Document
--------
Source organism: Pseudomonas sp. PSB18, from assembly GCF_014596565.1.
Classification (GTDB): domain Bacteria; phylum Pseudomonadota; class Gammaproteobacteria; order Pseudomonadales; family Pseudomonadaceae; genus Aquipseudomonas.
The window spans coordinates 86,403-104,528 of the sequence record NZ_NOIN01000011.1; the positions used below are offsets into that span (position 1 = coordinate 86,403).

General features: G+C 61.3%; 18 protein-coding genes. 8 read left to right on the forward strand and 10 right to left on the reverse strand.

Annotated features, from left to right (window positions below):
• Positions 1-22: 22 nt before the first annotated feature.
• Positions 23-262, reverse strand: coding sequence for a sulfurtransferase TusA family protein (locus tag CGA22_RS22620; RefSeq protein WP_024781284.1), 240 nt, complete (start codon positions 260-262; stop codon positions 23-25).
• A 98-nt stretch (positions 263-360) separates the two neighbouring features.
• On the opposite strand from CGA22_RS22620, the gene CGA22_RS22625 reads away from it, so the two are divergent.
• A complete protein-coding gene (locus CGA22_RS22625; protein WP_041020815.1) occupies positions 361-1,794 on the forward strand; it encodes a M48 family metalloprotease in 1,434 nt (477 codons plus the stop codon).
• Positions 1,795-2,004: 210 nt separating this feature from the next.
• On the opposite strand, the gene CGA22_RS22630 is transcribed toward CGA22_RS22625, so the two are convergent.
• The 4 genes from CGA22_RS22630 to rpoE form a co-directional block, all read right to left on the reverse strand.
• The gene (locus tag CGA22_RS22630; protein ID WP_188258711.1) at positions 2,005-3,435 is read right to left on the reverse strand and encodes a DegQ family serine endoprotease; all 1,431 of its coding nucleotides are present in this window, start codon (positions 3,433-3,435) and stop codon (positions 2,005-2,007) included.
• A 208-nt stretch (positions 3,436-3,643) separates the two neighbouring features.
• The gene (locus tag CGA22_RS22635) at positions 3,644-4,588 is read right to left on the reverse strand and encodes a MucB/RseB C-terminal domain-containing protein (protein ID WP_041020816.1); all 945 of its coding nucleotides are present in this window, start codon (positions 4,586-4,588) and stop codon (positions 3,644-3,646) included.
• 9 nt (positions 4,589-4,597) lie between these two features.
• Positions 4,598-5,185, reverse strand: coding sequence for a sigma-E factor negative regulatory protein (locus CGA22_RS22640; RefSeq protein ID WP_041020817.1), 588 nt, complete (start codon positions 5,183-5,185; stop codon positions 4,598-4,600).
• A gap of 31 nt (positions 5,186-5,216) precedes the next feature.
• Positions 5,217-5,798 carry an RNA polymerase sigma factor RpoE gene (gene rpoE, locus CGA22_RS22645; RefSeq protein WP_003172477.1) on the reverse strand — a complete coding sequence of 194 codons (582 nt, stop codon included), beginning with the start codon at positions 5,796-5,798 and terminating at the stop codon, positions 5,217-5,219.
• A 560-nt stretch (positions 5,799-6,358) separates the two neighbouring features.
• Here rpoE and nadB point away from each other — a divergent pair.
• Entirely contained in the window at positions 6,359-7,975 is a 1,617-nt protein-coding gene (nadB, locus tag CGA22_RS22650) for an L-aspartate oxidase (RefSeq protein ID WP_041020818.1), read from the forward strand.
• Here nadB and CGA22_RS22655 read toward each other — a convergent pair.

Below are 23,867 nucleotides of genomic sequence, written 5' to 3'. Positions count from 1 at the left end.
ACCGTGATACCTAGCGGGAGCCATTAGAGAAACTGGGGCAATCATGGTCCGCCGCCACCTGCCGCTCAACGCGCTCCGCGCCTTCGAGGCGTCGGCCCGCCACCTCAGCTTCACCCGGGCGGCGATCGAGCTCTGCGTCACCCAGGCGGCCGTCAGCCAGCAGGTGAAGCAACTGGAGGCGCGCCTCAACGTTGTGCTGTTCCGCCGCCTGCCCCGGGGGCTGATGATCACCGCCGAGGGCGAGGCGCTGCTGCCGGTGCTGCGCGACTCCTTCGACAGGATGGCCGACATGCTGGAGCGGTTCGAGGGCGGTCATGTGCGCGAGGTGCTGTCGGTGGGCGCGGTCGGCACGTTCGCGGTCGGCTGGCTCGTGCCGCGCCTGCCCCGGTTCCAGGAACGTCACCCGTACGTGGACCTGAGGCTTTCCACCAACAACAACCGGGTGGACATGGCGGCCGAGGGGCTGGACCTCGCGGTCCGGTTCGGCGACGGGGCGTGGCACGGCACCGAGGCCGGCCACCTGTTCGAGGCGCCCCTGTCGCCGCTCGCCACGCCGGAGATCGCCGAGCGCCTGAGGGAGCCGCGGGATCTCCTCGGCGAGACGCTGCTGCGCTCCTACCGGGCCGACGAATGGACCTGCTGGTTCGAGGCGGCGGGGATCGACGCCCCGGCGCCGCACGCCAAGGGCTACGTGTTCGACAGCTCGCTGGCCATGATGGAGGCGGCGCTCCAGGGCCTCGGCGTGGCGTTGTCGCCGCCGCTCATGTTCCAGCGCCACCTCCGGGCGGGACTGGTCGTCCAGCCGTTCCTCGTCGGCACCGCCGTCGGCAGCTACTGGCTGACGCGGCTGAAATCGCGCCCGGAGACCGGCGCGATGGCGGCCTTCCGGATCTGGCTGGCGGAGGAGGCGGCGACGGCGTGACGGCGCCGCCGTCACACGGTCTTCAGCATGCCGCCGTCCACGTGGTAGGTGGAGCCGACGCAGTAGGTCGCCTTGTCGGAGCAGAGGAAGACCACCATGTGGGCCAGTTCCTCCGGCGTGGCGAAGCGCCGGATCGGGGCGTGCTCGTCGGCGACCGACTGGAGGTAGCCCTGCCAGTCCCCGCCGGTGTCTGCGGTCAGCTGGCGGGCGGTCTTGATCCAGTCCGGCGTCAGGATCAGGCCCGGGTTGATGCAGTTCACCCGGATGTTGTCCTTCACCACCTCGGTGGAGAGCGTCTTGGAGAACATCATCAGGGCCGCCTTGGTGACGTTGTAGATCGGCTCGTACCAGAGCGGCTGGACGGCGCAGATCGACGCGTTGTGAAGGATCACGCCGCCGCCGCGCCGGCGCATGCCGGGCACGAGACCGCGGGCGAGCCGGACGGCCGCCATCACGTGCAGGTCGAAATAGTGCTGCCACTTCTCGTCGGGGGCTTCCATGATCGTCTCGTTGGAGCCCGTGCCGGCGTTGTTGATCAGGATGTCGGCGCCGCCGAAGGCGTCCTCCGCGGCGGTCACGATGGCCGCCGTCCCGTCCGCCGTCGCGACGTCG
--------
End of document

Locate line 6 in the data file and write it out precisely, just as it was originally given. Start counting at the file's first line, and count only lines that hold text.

• Positions 1-22: 22 nt before the first annotated feature.